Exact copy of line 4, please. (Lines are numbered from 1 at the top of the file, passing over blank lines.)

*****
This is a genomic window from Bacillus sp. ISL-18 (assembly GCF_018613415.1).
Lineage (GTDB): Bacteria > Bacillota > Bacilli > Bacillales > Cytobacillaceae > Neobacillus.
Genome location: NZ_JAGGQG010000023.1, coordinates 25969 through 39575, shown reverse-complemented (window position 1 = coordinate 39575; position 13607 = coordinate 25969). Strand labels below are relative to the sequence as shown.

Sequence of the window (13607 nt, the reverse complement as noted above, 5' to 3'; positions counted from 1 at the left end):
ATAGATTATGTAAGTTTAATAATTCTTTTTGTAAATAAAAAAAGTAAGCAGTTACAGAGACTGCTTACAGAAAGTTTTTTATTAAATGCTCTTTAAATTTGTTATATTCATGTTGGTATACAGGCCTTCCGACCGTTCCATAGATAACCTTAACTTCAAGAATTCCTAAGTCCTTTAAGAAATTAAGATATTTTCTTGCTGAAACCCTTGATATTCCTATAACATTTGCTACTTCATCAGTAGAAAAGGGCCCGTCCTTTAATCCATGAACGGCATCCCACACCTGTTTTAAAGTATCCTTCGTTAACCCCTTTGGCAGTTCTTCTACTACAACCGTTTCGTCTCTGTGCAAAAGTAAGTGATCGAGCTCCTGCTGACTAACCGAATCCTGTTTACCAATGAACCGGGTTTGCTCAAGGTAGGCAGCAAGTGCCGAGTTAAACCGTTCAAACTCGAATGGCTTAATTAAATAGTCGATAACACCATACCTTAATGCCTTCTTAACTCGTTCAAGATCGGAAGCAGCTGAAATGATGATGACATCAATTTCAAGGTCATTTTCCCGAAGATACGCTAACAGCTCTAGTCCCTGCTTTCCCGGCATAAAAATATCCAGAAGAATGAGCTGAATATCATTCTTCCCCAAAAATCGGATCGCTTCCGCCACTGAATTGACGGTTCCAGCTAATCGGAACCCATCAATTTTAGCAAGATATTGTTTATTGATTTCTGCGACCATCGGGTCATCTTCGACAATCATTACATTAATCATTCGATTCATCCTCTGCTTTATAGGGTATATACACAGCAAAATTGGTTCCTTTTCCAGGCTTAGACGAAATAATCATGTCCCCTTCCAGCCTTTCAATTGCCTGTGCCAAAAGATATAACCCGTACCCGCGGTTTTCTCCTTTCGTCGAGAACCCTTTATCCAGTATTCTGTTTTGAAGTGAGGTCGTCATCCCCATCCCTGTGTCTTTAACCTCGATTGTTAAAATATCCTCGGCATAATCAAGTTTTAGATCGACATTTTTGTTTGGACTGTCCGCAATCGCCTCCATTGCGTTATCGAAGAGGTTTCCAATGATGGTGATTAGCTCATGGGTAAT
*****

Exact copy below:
Sequence of the window (13607 nt, the reverse complement as noted above, 5' to 3'; positions counted from 1 at the left end):